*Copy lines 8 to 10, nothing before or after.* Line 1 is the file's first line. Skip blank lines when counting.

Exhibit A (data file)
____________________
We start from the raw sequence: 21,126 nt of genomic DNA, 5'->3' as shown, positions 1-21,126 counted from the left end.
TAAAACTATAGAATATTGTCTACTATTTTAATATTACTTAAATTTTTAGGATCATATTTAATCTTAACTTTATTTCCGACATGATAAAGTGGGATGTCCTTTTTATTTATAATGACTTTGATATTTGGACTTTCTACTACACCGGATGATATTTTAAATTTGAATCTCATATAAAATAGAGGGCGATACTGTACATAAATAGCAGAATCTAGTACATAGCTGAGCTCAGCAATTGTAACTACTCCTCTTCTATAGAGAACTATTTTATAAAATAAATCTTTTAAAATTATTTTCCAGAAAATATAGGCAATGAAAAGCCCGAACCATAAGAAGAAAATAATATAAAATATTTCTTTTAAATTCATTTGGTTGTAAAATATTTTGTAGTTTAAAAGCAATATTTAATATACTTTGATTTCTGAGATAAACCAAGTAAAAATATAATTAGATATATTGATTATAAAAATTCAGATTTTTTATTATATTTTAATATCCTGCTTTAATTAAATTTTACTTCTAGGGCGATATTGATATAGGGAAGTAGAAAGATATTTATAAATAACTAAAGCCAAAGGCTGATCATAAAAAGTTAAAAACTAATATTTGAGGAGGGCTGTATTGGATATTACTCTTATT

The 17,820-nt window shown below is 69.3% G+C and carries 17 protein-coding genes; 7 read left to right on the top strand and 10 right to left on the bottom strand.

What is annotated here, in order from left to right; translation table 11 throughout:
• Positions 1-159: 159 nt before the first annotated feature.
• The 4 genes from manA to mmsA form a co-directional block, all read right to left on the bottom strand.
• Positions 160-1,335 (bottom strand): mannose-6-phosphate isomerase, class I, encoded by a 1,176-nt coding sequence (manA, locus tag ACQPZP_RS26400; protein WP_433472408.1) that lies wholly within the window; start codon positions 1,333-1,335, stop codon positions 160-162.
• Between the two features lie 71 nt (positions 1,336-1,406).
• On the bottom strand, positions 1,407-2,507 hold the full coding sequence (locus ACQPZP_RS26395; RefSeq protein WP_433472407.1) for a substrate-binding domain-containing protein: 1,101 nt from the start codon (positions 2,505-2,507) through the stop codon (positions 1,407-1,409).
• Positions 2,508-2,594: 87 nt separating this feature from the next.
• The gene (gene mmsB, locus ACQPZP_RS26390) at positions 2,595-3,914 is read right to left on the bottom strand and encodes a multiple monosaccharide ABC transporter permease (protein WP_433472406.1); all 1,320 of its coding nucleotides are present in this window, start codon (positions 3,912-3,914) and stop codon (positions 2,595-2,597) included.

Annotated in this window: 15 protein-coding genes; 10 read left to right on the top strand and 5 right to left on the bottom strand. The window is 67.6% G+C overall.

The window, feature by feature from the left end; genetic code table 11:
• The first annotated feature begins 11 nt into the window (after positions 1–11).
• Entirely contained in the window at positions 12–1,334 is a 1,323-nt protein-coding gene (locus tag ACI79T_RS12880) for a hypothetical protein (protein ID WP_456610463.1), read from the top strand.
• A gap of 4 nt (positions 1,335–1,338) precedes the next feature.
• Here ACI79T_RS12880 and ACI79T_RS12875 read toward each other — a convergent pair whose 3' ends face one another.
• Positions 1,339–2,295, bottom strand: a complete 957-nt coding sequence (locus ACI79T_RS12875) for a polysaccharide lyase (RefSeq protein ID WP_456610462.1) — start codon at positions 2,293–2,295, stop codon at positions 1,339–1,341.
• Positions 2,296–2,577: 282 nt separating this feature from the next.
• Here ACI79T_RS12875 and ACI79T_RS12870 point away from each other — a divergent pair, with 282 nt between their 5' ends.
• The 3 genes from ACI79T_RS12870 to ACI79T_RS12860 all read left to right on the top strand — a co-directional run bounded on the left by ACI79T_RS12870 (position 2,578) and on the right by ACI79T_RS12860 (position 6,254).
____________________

• Between the two features lie 71 nt (positions 1,336-1,406).
• On the bottom strand, positions 1,407-2,507 hold the full coding sequence (locus ACQPZP_RS26395; RefSeq protein WP_433472407.1) for a substrate-binding domain-containing protein: 1,101 nt from the start codon (positions 2,505-2,507) through the stop codon (positions 1,407-1,409).
• Positions 2,508-2,594: 87 nt separating this feature from the next.